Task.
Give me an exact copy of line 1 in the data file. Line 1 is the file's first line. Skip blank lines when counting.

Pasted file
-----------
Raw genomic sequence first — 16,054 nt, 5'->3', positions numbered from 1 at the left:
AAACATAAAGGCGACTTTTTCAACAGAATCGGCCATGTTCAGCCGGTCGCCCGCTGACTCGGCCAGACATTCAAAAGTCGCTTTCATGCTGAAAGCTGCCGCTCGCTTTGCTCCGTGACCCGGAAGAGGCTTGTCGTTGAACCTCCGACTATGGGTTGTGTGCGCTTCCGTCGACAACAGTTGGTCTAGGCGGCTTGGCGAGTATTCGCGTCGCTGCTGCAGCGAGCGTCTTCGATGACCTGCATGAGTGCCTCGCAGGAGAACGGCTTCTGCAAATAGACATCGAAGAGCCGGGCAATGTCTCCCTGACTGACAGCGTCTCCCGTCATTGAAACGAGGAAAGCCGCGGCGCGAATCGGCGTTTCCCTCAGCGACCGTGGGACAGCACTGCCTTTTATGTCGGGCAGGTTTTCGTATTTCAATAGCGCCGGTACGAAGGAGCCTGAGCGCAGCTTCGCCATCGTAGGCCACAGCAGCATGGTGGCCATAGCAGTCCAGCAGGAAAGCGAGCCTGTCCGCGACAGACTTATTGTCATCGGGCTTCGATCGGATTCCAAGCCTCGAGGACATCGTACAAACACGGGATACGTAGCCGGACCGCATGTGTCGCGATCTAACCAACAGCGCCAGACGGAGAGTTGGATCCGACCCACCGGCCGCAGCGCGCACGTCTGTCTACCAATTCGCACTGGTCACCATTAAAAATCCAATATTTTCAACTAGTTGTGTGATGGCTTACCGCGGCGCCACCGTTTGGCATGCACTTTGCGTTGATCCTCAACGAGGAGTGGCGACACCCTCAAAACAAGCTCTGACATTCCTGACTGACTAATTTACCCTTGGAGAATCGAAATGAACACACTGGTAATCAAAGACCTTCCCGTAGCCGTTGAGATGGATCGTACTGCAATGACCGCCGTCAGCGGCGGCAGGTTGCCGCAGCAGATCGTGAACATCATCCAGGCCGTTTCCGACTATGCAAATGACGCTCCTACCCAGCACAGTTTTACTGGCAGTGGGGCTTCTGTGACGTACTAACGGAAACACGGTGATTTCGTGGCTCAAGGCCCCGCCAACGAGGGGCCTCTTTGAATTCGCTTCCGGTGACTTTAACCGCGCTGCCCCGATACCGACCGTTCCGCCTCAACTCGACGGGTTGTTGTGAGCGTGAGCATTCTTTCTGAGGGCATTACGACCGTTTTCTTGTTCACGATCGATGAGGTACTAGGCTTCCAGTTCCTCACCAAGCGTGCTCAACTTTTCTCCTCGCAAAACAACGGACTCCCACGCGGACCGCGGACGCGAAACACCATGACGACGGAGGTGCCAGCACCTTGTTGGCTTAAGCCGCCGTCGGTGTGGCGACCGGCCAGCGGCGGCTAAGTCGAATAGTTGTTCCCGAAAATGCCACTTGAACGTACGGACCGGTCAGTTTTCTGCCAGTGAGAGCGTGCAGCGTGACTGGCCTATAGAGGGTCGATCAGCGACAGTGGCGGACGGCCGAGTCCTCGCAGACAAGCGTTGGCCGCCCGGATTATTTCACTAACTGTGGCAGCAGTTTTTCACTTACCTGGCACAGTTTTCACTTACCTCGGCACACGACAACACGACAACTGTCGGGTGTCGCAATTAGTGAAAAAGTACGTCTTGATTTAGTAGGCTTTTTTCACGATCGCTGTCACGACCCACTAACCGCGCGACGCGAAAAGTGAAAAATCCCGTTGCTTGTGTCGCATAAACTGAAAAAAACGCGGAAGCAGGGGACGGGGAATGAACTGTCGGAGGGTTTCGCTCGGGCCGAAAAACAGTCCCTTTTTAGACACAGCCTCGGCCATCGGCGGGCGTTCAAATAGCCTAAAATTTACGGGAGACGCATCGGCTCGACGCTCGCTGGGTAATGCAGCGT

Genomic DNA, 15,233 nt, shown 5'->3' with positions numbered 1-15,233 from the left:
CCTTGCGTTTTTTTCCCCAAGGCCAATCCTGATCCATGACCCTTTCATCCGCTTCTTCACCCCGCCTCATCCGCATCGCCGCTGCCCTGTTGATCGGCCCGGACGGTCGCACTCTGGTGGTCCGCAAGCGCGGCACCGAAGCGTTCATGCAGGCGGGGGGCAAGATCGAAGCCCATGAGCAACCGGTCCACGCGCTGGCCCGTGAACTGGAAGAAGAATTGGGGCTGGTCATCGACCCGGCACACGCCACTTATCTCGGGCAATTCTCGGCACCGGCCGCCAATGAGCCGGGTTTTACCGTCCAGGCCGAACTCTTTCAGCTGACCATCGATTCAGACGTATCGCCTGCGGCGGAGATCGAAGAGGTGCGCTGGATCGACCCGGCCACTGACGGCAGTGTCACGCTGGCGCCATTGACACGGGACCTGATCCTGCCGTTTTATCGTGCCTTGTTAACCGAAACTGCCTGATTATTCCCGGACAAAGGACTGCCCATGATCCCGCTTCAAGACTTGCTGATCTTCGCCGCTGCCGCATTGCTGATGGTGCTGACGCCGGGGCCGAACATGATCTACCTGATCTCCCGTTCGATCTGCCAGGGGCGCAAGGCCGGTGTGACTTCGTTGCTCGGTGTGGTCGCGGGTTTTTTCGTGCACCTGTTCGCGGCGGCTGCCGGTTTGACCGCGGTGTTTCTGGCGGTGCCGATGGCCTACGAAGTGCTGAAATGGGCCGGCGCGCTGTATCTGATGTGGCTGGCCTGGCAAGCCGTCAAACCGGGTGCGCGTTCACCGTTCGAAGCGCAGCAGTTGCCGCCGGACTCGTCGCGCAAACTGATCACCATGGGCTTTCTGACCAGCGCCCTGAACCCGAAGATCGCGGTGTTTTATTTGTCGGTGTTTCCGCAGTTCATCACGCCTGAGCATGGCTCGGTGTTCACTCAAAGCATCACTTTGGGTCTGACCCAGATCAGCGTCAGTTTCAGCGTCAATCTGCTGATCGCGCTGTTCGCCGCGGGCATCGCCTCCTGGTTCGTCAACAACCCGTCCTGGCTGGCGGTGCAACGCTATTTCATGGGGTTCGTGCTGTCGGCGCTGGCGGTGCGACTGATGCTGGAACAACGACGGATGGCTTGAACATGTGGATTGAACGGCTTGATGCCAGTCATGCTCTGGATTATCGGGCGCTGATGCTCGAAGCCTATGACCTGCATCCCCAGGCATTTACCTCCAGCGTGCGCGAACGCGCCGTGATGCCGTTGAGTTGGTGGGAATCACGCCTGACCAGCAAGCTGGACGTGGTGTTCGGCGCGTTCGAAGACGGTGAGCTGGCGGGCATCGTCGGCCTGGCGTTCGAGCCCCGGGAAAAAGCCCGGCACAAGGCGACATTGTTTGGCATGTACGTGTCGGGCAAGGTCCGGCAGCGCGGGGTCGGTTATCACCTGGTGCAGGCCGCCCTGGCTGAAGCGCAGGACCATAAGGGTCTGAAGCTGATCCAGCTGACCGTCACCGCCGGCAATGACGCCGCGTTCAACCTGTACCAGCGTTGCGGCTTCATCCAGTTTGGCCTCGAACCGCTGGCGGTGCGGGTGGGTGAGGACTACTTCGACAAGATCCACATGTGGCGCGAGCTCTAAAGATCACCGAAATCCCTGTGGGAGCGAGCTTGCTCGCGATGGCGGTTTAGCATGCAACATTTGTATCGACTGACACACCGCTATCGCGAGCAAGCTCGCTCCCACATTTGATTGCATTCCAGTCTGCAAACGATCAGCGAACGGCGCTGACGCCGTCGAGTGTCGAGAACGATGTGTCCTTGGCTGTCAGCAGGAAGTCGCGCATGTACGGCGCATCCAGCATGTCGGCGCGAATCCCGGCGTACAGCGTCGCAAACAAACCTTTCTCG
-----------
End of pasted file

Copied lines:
Raw genomic sequence first — 16,054 nt, 5'->3', positions numbered from 1 at the left: